Marvel’s sophomoric efforts have a trend – the first installment is superb, but their successor is simply entertaining. Season 2 of “Daredevil” falls under this category, but it’s still worth watching!
Season 2 takes place roughly eight months after Daredevil/Matt Murdock (Charlie Cox) turned Fisk (Vincent D’Onofrio) into the police. Daredevil now has a reputation as a vicious vigilante and protector of Hell’s Kitchen, until there’s a new player in town (actually players).
We have former war veteran, Frank Castle/The Punisher (Jon Bernthal) waging war on a biker gang, the Irish mob, and a Mexican cartel simultaneously. Then we have Elektra Natchios (Elodie Young), Murdock’s former lover and a deadly femme fatale seeking Murdock’s help in a war of her own.
The best way to describe “Daredevil” this season is Marvel’s take on “The Good, the Bad, & the Ugly”. We have Daredevil (the good) trying to establish a moral code in fighting crime. Elektra (the bad) fights her war her way, using and killing people in the process. Then there’s The Punisher (the ugly), who straight up murders criminals in often hardcore fashion.
The action is non-stop this season and we get some of the most innovative and badass action sequences all year. You thought the hallway fight in season 1 was great? Wait until you see a hallway/stairway fight in episode 3! This fight, Punisher’s darkly funny shotgun spree in a chop shop and brutal fight in a prison cell block, and all of the battles between Daredevil, Elektra, and The Hand (the season’s main bad guys) will leave action lovers satisfied.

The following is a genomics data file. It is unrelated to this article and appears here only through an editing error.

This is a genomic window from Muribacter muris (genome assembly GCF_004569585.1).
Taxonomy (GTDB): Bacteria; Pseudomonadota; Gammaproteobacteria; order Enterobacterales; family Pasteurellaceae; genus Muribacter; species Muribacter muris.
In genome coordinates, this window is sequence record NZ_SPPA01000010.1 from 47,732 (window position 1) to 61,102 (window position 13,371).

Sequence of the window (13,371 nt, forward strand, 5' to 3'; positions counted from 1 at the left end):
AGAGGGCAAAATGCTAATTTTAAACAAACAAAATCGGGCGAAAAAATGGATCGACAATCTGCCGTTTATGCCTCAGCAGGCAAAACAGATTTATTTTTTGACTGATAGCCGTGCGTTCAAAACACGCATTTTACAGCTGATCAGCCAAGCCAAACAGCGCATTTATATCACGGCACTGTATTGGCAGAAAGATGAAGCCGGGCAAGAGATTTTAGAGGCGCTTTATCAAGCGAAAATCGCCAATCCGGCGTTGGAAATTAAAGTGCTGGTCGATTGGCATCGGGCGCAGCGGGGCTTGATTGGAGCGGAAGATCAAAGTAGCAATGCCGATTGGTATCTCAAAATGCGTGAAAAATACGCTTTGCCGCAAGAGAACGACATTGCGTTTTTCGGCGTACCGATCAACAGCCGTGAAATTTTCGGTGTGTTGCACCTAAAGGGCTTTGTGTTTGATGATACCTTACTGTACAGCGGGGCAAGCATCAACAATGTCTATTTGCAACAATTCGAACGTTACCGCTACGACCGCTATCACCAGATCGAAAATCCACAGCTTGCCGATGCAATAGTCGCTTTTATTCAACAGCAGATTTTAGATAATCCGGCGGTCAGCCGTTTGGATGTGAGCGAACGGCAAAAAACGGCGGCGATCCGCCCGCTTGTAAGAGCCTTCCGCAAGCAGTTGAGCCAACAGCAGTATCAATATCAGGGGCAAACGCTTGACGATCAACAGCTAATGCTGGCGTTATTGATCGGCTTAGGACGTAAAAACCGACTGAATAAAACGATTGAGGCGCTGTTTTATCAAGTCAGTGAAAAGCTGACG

Viewers who aren’t into violence may not enjoy this season since the graphic violence has increased greatly. That’s where some of the flaws start to show. This season’s more focused on hardcore violence than on the complexity of Murdock’s quest.
Elektra and Punisher serve as good foils to Murdock, and we get some great debates of self-righteousness between the three parties, but there are more fights than character-driven scenes. It can come off repetitive at times.
The triple-protagonist narrative this season also causes some tone inconsistencies with Punisher’s story acting as a dark revenge thriller and Elektra’s as a stylized martial arts film. Depending on it being a Punisher episode or an Elektra episode, the style often switches.
Nobu (the ninja assassin from season 1) is our main antagonist this season, and he’s nowhere near as compelling as Fisk. That doesn’t mean Fisk is absent entirely since episode 9 is a Kingpin-centered episode.
The season’s strongest aspects are the development of our original cast, and its acting. Foggy (Elden Henson) and Karen (Deborah Ann Woll) are more mature and given more to do this season, often acting as secondary protagonists. Cox now portrays Murdock as an increasingly arrogant and broken man, growing darker in each episode. D’Onofrio is even more sinister in the two episodes he has.
This season’s star is Bernthal. He is menacing and expressive, bringing depth to a morbid and one-note character. He has Thomas Jane and Ray Stevenson beat in Punisher portrayals, and I can’t wait until he gets his own Netflix show.
As over-stuffed as “Daredevil” – Season 2 is, I still kind of loved it for its few emotional moments and its selected action sequences. Let’s see what happens with season 3!